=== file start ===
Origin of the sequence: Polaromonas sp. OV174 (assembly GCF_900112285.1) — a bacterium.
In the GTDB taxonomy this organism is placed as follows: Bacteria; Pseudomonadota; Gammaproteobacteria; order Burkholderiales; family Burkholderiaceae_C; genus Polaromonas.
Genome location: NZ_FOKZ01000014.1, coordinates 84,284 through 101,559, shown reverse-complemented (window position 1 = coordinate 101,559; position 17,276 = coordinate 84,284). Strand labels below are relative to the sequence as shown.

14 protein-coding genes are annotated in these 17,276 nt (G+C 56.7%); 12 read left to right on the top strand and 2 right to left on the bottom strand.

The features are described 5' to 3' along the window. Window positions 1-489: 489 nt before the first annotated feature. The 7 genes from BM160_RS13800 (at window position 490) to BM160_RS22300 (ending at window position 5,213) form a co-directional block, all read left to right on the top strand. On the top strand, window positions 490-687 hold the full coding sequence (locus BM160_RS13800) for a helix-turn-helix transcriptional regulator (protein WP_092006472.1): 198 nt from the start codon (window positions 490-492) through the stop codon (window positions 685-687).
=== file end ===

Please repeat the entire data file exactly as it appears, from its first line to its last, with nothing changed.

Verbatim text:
Origin of the sequence: Polaromonas sp. OV174 (assembly GCF_900112285.1) — a bacterium.
In the GTDB taxonomy this organism is placed as follows: Bacteria; Pseudomonadota; Gammaproteobacteria; order Burkholderiales; family Burkholderiaceae_C; genus Polaromonas.
Genome location: NZ_FOKZ01000014.1, coordinates 84,284 through 101,559, shown reverse-complemented (window position 1 = coordinate 101,559; position 17,276 = coordinate 84,284). Strand labels below are relative to the sequence as shown.

14 protein-coding genes are annotated in these 17,276 nt (G+C 56.7%); 12 read left to right on the top strand and 2 right to left on the bottom strand.

The features are described 5' to 3' along the window. Window positions 1-489: 489 nt before the first annotated feature. The 7 genes from BM160_RS13800 (at window position 490) to BM160_RS22300 (ending at window position 5,213) form a co-directional block, all read left to right on the top strand. On the top strand, window positions 490-687 hold the full coding sequence (locus BM160_RS13800) for a helix-turn-helix transcriptional regulator (protein WP_092006472.1): 198 nt from the start codon (window positions 490-492) through the stop codon (window positions 685-687).